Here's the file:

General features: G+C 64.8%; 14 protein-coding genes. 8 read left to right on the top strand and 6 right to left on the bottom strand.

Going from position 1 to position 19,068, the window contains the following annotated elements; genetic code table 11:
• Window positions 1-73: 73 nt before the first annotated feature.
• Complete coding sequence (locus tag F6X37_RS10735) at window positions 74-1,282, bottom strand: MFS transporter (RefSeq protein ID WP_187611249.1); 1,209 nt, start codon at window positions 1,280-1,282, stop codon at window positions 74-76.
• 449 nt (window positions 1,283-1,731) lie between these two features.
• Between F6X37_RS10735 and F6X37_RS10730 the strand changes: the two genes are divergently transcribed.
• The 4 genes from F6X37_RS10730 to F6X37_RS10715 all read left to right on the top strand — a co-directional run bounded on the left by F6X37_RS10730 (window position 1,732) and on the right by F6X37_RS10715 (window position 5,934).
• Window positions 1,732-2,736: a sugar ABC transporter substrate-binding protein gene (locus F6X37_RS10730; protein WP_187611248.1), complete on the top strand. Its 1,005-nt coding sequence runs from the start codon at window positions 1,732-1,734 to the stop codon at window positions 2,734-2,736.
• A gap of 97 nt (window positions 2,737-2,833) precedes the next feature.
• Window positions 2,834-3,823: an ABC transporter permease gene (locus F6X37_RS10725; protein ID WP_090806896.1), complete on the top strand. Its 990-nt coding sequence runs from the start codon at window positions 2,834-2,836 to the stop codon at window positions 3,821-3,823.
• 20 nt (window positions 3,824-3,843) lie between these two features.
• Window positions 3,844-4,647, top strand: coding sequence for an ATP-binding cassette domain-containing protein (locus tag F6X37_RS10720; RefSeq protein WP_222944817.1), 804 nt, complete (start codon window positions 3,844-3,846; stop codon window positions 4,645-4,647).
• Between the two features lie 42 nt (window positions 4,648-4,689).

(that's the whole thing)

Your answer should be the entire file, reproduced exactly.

General features: G+C 64.8%; 14 protein-coding genes. 8 read left to right on the top strand and 6 right to left on the bottom strand.

Going from position 1 to position 19,068, the window contains the following annotated elements; genetic code table 11:
• Window positions 1-73: 73 nt before the first annotated feature.
• Complete coding sequence (locus tag F6X37_RS10735) at window positions 74-1,282, bottom strand: MFS transporter (RefSeq protein ID WP_187611249.1); 1,209 nt, start codon at window positions 1,280-1,282, stop codon at window positions 74-76.
• 449 nt (window positions 1,283-1,731) lie between these two features.
• Between F6X37_RS10735 and F6X37_RS10730 the strand changes: the two genes are divergently transcribed.
• The 4 genes from F6X37_RS10730 to F6X37_RS10715 all read left to right on the top strand — a co-directional run bounded on the left by F6X37_RS10730 (window position 1,732) and on the right by F6X37_RS10715 (window position 5,934).
• Window positions 1,732-2,736: a sugar ABC transporter substrate-binding protein gene (locus F6X37_RS10730; protein WP_187611248.1), complete on the top strand. Its 1,005-nt coding sequence runs from the start codon at window positions 1,732-1,734 to the stop codon at window positions 2,734-2,736.
• A gap of 97 nt (window positions 2,737-2,833) precedes the next feature.
• Window positions 2,834-3,823: an ABC transporter permease gene (locus F6X37_RS10725; protein ID WP_090806896.1), complete on the top strand. Its 990-nt coding sequence runs from the start codon at window positions 2,834-2,836 to the stop codon at window positions 3,821-3,823.
• 20 nt (window positions 3,824-3,843) lie between these two features.
• Window positions 3,844-4,647, top strand: coding sequence for an ATP-binding cassette domain-containing protein (locus tag F6X37_RS10720; RefSeq protein WP_222944817.1), 804 nt, complete (start codon window positions 3,844-3,846; stop codon window positions 4,645-4,647).
• Between the two features lie 42 nt (window positions 4,648-4,689).